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Examining A Business Failure: Dhl Essay

1087 words - 4 pages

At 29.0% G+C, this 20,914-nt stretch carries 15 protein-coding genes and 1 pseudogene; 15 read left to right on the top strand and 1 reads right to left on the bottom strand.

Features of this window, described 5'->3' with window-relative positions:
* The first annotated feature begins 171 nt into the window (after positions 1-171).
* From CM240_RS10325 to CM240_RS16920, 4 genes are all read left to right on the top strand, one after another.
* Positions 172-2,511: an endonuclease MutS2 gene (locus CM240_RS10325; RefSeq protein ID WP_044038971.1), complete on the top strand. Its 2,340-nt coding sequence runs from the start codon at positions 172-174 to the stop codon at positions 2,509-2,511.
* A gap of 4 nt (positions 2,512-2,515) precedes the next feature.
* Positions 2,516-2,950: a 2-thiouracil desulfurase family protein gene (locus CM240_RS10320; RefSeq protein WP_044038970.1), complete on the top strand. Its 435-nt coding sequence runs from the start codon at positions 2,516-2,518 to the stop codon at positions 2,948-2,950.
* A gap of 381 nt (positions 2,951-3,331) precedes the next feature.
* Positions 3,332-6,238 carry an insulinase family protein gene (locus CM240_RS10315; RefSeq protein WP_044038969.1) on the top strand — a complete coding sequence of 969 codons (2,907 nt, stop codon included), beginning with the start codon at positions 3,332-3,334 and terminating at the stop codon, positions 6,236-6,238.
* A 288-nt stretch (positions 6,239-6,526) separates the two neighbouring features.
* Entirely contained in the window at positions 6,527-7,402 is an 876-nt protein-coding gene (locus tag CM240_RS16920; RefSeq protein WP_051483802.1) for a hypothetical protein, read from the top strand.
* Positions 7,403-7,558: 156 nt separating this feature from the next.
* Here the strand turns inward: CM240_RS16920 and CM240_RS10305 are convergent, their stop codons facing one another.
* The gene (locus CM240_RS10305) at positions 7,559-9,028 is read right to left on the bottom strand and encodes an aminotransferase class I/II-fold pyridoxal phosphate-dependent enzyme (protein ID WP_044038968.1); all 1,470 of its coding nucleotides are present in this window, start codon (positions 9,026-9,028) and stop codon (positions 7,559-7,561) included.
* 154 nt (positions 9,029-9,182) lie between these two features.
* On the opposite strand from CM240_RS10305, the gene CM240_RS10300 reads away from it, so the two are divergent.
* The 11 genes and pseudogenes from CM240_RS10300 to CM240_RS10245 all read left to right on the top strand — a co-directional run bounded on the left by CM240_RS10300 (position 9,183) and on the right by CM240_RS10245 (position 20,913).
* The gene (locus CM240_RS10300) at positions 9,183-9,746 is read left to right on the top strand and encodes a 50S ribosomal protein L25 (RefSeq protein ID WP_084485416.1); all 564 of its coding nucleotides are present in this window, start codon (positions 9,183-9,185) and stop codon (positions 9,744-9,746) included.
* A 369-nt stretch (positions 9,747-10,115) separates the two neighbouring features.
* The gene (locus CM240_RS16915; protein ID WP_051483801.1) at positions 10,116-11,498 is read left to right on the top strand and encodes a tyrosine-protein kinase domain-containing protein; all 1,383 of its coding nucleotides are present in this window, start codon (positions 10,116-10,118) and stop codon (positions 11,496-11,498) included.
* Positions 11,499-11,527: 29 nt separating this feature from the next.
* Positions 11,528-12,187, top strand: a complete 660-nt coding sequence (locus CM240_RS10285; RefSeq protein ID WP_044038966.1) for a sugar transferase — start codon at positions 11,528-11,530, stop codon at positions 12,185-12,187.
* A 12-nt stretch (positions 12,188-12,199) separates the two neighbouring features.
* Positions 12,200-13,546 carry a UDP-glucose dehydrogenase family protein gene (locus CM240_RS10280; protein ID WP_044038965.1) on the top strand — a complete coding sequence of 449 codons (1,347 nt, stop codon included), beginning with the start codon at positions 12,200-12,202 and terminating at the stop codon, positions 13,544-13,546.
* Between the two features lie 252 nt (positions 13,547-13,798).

AbstractDHL, a parcel delivery service, is popular in the global market for being a leader in international express and air freight. The company also is the world's number 1 in ocean freight and contract logistics. In 2003, DHL acquired Airborne express, in an attempt to capture a portion of the United States (US) market. Soon after in 2008 the company announced the suspension of its US operations and layoffs totaling 9,500 workers. Management and leadership issues can be attributed to the failure of this venture. The following will identify the management and leadership failures which led to the DHL failure, as well as how these failures could have been predicted. In addition, the following will also show how proper organizational behavior of management and leadership could have impacted the structure of DHL in a positive manner (Ewing 2008).DHL, controlled since 2003 by the privatized German postal service known as Deutsche Post World Net had a simple objective. The objective was to become a viable alternative in the US to industry leaders, Federal Express (Fed Ex) and United Parcel Service (UPS). Combined UPS and Fed Ex enjoy a total of 78% of the US market. DHL has had success overseas, controlling 40% of the European market and 40% of the Asian market. In an effort to build its presence in the US the corporation expanded its trucking routes, created air hubs, and developed a $150 million advertising campaign. DHL focused on aspects of the freight business in which the company felt were overlooked. The company focused on improving customer service while molding employees into more of a customer-friendly workforce (Ewing 2008).DHL FailsIn the five years since DHL purchased Airborne it has lost an estimated $10 billion. The company set modest goals hoping to capture 10-12% of the total US market. In its attempt to challenge FedEx and UPS fell short and it is reported that DHL only had 7% of the total US market. Despite its dominance worldwide, DHL was unable to put up much of a fight among the US market. In 2008 the company made the decision to withdraw from the US market, estimating a $1 billion loss for the year. Overall the organization expected a $4 billion loss when you factor in severance packages and corporate restructuring (Ewing 2008).Leadership FailureEstablishing DirectionDHL did attempt to establish the direction of the company in unfamiliar territory. The organization did develop a vision of the future and did establish strategies for producing the necessary changes in an effort to achieve this vision. DHL recognized the potential for growth and intended to capture a modest 10-12% of the market. DHL planned on expanding the service area and providing a more customer service based approach to the freight industry. Despite the changes it appears that DHL did not properly research the US market and mistakenly felt that because they were successful in the European market that success would come naturally in the US market (Ewing...

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